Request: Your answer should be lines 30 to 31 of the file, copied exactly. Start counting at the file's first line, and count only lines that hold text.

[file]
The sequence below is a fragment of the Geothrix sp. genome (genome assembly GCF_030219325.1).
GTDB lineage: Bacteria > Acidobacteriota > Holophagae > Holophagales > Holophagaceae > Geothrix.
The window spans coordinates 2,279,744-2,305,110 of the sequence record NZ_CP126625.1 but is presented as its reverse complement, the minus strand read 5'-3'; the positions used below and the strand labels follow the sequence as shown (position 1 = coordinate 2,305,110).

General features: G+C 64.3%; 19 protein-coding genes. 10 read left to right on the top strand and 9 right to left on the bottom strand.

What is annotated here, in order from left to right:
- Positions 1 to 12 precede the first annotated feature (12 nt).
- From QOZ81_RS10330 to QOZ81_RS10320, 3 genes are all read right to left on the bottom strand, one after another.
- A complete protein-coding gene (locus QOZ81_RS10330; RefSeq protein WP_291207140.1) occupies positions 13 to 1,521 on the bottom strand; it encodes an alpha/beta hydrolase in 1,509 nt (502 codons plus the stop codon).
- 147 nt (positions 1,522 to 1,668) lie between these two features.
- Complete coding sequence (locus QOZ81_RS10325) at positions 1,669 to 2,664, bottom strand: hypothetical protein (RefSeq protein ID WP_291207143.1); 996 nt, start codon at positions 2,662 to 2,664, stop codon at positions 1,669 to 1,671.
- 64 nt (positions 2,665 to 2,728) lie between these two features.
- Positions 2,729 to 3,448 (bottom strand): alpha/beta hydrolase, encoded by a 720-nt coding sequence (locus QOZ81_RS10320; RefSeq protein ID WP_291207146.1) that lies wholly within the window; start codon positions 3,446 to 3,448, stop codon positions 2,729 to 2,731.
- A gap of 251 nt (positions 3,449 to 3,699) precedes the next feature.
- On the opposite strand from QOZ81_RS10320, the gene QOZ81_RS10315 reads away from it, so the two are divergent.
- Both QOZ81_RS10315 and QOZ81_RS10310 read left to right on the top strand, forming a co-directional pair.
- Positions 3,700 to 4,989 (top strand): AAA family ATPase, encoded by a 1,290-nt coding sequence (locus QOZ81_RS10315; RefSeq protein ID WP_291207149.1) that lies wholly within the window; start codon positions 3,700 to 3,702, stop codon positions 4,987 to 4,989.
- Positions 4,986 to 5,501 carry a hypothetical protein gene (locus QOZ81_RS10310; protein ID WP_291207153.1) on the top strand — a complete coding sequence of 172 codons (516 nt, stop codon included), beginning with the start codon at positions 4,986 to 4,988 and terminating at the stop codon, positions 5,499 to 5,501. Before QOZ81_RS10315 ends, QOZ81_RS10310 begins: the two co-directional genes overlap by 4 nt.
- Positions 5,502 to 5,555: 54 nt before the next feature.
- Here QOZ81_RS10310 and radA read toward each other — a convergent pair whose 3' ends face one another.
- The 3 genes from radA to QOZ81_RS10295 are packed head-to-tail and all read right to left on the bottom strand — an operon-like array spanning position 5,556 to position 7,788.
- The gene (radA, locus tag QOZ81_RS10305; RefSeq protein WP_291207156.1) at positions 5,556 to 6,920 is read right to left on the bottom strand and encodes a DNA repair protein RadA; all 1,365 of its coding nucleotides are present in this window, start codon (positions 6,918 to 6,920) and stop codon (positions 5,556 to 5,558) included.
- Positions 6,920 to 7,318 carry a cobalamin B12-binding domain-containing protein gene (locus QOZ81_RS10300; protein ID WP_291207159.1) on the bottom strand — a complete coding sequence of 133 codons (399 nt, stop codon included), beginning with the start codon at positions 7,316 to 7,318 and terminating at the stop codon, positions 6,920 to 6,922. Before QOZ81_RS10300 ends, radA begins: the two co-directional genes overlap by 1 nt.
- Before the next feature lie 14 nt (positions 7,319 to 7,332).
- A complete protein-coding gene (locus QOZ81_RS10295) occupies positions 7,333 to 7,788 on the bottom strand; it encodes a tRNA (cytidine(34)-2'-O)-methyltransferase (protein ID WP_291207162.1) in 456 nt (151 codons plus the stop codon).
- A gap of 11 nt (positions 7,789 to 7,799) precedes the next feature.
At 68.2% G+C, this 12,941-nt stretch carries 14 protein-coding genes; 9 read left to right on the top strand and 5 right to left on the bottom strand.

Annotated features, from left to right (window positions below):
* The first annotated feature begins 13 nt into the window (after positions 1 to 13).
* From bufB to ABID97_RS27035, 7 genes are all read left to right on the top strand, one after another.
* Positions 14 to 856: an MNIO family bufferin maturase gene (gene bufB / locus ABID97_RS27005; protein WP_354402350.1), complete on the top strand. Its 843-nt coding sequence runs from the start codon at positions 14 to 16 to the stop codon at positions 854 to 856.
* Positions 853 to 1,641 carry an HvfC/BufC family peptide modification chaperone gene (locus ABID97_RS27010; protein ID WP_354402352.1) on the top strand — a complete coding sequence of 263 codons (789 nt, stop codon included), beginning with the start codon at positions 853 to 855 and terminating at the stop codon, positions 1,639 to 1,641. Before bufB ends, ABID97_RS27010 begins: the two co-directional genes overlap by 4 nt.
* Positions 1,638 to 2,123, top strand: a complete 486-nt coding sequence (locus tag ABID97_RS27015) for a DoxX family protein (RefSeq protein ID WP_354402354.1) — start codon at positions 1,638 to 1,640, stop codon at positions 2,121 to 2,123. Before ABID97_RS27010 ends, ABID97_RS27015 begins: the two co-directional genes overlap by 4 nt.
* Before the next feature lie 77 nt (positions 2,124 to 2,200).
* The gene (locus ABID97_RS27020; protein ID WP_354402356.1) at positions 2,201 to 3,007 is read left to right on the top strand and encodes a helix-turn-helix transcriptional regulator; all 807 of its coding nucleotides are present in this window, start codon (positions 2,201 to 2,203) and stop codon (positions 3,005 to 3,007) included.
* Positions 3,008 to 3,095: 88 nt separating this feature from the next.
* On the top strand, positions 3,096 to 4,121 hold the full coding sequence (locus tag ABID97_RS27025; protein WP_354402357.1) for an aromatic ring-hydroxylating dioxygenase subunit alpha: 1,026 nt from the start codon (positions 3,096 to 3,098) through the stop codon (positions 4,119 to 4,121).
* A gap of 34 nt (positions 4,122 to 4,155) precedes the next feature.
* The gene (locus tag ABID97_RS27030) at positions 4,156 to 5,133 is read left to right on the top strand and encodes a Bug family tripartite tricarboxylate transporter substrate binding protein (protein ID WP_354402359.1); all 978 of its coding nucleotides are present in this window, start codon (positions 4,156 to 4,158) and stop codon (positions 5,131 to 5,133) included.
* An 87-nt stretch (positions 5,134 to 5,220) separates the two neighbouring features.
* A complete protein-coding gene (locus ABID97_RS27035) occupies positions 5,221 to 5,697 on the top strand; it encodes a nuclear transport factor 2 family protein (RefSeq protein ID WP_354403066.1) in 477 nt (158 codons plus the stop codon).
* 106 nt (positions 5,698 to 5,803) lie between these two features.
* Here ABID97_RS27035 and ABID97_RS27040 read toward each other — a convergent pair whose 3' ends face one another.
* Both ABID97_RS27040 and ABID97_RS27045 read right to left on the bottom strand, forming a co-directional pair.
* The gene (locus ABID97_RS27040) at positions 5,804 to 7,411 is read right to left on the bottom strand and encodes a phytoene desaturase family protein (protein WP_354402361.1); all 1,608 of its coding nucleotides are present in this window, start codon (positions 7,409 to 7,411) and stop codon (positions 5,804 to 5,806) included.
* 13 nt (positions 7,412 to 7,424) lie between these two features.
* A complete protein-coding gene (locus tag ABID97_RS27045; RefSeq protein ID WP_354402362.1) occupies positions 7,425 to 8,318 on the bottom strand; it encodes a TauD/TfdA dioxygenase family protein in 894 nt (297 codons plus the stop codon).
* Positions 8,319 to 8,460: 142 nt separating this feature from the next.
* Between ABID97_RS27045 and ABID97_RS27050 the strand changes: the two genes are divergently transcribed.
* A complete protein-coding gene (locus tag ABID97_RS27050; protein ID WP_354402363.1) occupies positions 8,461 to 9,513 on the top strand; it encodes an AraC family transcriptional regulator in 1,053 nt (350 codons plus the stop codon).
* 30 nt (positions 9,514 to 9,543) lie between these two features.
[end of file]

* Positions 14 to 856: an MNIO family bufferin maturase gene (gene bufB / locus ABID97_RS27005; protein WP_354402350.1), complete on the top strand. Its 843-nt coding sequence runs from the start codon at positions 14 to 16 to the stop codon at positions 854 to 856.
* Positions 853 to 1,641 carry an HvfC/BufC family peptide modification chaperone gene (locus ABID97_RS27010; protein ID WP_354402352.1) on the top strand — a complete coding sequence of 263 codons (789 nt, stop codon included), beginning with the start codon at positions 853 to 855 and terminating at the stop codon, positions 1,639 to 1,641. Before bufB ends, ABID97_RS27010 begins: the two co-directional genes overlap by 4 nt.